- The Washington Times - Sunday, November 12, 2006

“Going to the mattresses” is a memorable line from the film The Godfather. The phrase refers to not giving up and preparing for a protracted fight. Conservatives would do well to heed the advice from the classic movie. Keep in mind that values voters have a number of victories to point to. Seven states passed marriage amendments with one state, Arizona, too close to call at the time of writing. In Colorado, voters not only passed an amendment to define marriage as between one man and one woman, but the Centennial State also defeated a measure that would have legalized counterfeit marriages under the guise of “domestic partnerships.”

In states like South Carolina and Tennessee, the marriage amendments passed by large margins of 78 and 80 percent, respectively. Ninety-four percent of the House incumbents who had a perfect score on issues in FRCAction’s last scorecard for the 109th Congress were returned to office and will be joined by established conservatives such as Michelle Bachmann, Minnesota Republican, and Peter Roskam, Illinois Republican.

While Republican conservatives will have a tough fight on their issues in this brand-new Congress, they can take heart that a number of their new Democratic colleagues won by running on a conservative platform. Candidates like Brad Ellsworth, Indiana Democrat, and former Redskins quarterback Heath Shuler, North Carolina Democrat, ran and won on pro-life, pro-marriage platforms. Mr. Shuler even suggested he would push for a pro-life plank in the Democratic Party’s platform. The Family Research Council has always prided itself on its nonpartisanship and we look forward to working alongside pro-family legislators of both parties — and we will be strict in holding them to the promises they made while campaigning.

Most likely the very first vote these new Democrat lawmakers will make will be to elect the most liberal speaker in American history, Nancy Pelosi, California Democrat. Additionally the most liberal lineup in over ten years will be holding the gavels for a number of important committees. Rep. John D. Dingell, Michigan Democrat, first elected to the House in 1955, is poised to return to the Energy and Commerce chairmanship he held before Republicans won the House in 1994. Rep. David R. Obey, Wisconsin Democrat, returns as Appropriations chairman. Rep. Henry Waxman, California Democrat, is in line to be chairman of the Government Reform Committee, an important venue for a man who used his minority status to attack abstinence programs and pregnancy care centers.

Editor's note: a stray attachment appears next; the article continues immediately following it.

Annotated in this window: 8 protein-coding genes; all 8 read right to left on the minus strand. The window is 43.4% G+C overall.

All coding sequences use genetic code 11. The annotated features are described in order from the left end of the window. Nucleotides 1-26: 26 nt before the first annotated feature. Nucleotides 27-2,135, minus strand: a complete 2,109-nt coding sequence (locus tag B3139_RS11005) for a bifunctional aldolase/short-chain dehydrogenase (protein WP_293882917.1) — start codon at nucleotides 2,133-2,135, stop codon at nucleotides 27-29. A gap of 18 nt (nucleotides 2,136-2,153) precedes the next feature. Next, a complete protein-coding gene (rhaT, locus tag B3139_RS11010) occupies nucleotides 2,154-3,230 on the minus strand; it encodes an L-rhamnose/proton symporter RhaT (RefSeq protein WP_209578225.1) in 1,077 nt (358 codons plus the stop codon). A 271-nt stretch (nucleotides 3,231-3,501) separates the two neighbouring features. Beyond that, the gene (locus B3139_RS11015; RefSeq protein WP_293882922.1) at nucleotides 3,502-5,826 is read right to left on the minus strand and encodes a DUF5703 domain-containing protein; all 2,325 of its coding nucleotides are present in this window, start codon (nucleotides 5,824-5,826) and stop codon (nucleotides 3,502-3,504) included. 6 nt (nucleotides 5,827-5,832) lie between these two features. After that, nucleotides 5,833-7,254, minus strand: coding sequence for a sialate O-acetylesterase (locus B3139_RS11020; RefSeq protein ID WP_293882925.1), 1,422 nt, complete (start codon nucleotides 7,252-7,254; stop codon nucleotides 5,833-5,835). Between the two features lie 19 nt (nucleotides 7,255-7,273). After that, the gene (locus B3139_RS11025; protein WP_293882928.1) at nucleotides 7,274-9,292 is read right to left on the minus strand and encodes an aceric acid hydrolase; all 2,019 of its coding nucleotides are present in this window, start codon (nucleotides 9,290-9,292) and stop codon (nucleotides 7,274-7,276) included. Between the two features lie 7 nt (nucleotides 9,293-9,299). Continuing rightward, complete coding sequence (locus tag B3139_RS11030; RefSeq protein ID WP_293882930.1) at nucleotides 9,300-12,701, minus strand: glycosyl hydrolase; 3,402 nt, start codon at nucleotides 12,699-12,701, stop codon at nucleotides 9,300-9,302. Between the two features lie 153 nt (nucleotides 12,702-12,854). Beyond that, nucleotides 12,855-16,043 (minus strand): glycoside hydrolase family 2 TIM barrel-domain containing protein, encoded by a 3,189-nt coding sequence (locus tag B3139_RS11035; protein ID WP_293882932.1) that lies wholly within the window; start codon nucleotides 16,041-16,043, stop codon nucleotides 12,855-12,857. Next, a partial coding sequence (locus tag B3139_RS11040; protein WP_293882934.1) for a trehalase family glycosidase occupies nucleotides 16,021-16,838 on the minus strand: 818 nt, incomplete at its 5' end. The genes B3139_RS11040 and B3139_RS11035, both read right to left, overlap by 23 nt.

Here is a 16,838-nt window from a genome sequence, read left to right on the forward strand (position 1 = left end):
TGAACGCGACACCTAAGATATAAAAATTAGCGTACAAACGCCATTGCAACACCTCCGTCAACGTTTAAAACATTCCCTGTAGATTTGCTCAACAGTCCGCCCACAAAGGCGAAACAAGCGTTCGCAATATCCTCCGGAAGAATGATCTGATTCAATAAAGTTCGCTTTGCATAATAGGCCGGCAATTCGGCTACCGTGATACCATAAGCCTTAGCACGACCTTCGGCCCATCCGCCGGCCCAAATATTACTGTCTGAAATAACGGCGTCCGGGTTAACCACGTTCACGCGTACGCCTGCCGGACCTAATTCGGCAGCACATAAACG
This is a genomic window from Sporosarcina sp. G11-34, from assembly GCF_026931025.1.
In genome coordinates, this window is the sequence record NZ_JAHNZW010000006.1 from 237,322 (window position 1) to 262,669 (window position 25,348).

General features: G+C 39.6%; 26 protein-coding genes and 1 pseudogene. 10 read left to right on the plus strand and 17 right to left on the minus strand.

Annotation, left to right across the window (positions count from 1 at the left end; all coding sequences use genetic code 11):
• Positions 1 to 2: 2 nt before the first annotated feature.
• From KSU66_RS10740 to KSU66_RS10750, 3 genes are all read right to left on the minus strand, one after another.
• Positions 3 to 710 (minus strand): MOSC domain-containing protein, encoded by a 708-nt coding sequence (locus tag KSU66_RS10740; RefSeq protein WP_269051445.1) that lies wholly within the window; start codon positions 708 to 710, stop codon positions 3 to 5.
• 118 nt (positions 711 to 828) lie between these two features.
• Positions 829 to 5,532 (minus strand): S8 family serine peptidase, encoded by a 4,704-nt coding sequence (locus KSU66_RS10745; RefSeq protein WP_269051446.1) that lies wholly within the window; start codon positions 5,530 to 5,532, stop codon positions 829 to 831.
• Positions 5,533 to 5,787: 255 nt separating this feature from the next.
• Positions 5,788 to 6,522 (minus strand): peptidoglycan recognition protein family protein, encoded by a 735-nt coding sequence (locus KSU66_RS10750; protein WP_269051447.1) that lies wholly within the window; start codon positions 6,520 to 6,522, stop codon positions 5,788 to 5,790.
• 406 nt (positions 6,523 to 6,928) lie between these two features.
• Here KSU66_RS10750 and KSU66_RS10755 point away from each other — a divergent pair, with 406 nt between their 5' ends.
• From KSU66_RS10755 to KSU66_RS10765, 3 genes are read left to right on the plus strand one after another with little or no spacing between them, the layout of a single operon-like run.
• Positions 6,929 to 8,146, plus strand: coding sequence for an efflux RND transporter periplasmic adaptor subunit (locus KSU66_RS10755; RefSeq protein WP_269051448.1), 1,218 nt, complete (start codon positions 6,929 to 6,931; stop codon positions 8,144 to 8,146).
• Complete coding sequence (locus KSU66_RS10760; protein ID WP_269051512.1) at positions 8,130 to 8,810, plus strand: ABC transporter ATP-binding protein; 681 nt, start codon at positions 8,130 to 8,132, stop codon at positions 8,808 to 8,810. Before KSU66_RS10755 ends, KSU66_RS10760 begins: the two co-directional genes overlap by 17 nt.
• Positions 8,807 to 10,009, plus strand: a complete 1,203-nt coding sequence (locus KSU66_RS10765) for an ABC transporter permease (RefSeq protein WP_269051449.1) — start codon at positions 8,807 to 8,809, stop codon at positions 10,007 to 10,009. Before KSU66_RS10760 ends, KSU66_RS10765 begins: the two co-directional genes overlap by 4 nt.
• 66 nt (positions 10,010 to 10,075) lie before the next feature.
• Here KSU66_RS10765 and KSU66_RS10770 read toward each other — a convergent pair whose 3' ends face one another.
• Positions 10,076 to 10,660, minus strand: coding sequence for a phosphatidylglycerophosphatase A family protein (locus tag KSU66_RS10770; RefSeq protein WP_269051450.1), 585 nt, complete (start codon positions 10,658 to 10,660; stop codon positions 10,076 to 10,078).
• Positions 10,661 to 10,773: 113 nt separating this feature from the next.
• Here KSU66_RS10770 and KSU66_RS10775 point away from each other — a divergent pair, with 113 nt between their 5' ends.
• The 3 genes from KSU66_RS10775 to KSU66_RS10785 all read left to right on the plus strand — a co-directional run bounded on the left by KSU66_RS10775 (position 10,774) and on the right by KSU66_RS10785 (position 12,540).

In charge of the committee that oversees taxes will be Rep. Charles Rangel, New York Democrat, who has vowed to raise people’s taxes. In the important House Judiciary Committee, the pro-abortion Rep. John Conyers, Michigan Democrat, will be in charge. Most insulting to Americans while we are in the middle of a war on terror is that impeached former judge Alcee L. Hastings will be privy to military secrets as the likely new chairman of the House Intelligence Committee.

Before the elections FRCAction’s Vote Scorecard showed a significant difference between potential Republican and Democratic chairmanships. Among the Democrats most likely to take over chairmanships in the House, only the potential chairman of the Agricultural Committee, Collin Peterson, Minnesota Democrat, scored 100 percent on the scorecard. Of the seventeen committee chairs, nine Democrats could not find one pro-family vote to support, thus scoring 0 percent. The overall average for potential Democratic chairs was 26 percent.

We would all be wise to look to the examples of Ronald Reagan in his successful efforts to define what makes a conservative. The late president never strayed from his core beliefs of fiscal conservatism, respect for the traditional family, reverence for God and his sovereignty over all nations and a strong respect for life, both born and unborn.

So now is the time for conservatives to be united and “go to the mattresses.” To be caught napping will result in legislative nightmares on Capitol Hill for families.

Tom McClusky is the vice president for government affairs at the Family Research Council.


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